The Environmental and Agricultural Impacts were also quite significant. Huge sums of money have been spent, and will continue to be spent to relocate settlements and decontaminate the once rich farmlands. Nearly 3 million acres of agricultural land is lost for decades because of contamination. At first the soil around Chernobyl was severely polluted and therefore no one would purchase agriculture from that region. Eventually as time passed and pollutants eroded, the selling of agriculture rose again, but not to what it was before. The contamination of milk and meat were both serious problems. After years of letting the radioactive materials decontaminate the levels of radioactivity became closer to normal. The Soviets still faced discrimination in the trading market, because of their radioactive meat and milk, which by this time was normal. (Medvedev 105-111)
Chernobyl has developed as an icon for the terror of uncontrolled nuclear power and abilities, and for Soviet deception and inability to provide safe conditions for workers and basic services such as transportation and health care, especially in times of greatest need. The catastrophe also halted a highly potential nuclear program. The impact of the Chernobyl Accident on a Nuclear Energy Policy is tremendous. Some countries stopped national nuclear energy programs. (Medvedev 290-307) Construction of new plants in the Soviet republics was frozen. Public opinion was directed against nuclear power plants. Some plants were even shut down, but have now been reactivated. The accident has also initiated an international activity in the area of nuclear safety and nuclear emergency planning. Many countries started a development of decision support systems for nuclear accident cases.
The way in which Soviet leaders have dealt with the situation is very unsettling. In the aftermath of the catastrophe several designs to encase the damaged reactor were reviewed. The option that was selected included the construction of a massive structure in concrete and steel that used what remained of the reactor walls as support. Its construction is considered one of the most complicated buildings works in the world. In charge of building the tomb was Construction Department No. 605. (Groiler 1) They ran into many problems while constructing the massive concrete and steel shell. Concrete blocks for the tomb were pieced together far from the reactor itself, and the roads entering the facilities were not accommodated for such loads, which made it difficult for the drivers. Once the blocks were delivered, the workers needed to put them in place. Each weighed several dozen tons so eventually crane operators had to perform this task. This outer protective wall, 28 stories high, is placed around the perimeter and other walls connected to the Unit 3 reactor. A steel roof then completed the structure. The destroyed reactor was entombed in a 300,000-ton concrete structure known as the "shelter" or "envelope." In conditions of high radioactivity the mammoth task was completed in seven months, in November 1986. The site around the plant had then been announced safe for about the next thirty years. However today the sarcophagus is cracked and crumbling. Some of these cracks are as large as a garage door. Multiple sensors were placed to monitor levels of gamma radiation, neutron flux, temperature, heat flux, as well as the concentrations of hydrogen, carbon monoxide and water vapor in the air. (Medvedev 179)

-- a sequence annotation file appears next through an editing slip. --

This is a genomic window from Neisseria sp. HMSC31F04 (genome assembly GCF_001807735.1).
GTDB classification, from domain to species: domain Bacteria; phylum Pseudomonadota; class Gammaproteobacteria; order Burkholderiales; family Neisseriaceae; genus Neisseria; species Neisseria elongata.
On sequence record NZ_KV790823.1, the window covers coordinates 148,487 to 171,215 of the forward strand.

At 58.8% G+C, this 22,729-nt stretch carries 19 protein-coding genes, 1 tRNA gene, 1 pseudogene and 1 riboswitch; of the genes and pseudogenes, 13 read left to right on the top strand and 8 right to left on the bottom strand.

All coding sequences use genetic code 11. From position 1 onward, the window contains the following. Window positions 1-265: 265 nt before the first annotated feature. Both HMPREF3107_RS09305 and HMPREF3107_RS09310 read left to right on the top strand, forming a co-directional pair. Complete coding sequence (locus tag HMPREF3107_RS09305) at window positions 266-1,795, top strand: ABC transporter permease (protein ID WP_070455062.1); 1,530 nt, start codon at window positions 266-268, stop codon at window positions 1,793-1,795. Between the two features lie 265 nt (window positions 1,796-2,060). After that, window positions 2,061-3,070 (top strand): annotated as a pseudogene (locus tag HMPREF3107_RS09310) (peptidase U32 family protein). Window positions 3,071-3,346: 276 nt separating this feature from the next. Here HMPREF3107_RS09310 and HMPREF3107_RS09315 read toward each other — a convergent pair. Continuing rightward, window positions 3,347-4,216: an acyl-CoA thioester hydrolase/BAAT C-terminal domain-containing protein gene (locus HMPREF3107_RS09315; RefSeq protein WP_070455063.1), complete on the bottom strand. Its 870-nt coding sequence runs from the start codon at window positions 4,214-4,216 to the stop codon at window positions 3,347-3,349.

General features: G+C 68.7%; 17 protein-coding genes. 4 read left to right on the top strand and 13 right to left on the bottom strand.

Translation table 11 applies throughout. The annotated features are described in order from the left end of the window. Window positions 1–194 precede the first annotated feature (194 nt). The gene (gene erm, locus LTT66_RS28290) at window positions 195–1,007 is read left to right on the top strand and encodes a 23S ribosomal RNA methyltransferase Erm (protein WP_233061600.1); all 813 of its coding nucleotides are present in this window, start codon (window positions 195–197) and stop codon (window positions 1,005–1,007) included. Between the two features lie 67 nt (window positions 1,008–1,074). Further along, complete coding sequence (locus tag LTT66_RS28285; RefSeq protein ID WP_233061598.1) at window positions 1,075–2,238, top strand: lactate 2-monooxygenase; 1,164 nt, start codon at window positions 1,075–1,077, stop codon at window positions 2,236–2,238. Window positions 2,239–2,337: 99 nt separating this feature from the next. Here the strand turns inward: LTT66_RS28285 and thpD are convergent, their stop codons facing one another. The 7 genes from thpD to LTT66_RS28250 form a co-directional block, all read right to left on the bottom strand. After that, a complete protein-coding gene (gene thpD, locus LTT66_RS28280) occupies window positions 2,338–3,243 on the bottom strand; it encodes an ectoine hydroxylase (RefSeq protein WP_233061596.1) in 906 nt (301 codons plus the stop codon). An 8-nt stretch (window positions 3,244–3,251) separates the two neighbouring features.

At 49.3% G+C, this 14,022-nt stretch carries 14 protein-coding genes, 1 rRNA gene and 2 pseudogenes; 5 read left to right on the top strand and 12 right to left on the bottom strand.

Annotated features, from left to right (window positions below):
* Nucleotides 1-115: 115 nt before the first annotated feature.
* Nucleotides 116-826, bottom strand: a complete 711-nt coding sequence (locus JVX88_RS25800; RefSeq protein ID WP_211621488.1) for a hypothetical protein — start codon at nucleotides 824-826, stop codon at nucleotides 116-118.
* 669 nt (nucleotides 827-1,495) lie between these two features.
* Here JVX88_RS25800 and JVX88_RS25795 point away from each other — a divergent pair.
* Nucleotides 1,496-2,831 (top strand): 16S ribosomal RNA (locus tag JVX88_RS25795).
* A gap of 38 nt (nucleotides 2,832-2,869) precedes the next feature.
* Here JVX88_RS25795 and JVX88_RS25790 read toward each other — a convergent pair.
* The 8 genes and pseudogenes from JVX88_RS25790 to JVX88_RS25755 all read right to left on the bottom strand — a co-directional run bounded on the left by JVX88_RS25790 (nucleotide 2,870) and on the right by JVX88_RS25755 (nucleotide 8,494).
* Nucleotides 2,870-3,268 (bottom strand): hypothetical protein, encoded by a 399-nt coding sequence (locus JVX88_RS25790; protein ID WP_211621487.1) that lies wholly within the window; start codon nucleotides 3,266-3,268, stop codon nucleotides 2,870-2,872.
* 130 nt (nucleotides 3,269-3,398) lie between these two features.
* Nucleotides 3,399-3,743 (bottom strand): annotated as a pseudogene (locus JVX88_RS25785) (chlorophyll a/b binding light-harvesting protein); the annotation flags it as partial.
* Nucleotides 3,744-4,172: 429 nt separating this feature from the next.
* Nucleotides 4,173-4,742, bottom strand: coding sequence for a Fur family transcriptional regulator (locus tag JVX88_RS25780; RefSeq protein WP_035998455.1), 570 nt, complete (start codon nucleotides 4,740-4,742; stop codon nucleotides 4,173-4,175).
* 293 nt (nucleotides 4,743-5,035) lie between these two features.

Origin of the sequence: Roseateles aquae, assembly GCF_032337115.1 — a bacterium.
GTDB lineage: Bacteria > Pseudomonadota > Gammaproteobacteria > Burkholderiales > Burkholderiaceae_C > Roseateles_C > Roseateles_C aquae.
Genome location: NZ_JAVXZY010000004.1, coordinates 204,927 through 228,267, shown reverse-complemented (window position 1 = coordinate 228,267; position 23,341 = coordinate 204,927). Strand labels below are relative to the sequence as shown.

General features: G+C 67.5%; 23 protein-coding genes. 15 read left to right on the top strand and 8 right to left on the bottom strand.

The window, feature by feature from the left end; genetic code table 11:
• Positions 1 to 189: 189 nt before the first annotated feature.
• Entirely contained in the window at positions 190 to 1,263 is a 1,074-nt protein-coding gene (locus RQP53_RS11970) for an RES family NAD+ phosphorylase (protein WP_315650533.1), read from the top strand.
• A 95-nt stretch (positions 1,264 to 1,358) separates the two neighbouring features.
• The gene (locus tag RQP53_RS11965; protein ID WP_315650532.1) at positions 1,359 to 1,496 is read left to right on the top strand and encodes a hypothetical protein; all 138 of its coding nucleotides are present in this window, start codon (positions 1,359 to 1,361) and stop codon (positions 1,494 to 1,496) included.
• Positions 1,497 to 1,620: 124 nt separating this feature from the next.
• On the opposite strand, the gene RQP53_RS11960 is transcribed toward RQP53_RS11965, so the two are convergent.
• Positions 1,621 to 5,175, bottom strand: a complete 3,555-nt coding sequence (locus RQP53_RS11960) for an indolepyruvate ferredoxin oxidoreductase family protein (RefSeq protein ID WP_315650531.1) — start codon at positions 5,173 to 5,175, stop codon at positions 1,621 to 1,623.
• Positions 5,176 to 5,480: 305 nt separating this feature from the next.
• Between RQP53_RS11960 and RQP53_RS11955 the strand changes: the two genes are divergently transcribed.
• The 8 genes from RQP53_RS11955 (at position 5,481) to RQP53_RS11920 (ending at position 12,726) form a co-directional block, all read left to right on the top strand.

In conclusion, the Chernobyl accident took authorities by surprise by creating so many negative health effects for the world. The accident was basically caused by human error. Its effects were tremendous: killing 31, and exposing over 600,000 to severe radiation. (Medvedev 129) It had huge effects on both agriculture and the environment. At first the Soviets kept the Chernobyl incident a secret, which was the wrong move. If they had informed the rest of the world about the accident sooner, more might have been done to prevent such devastation.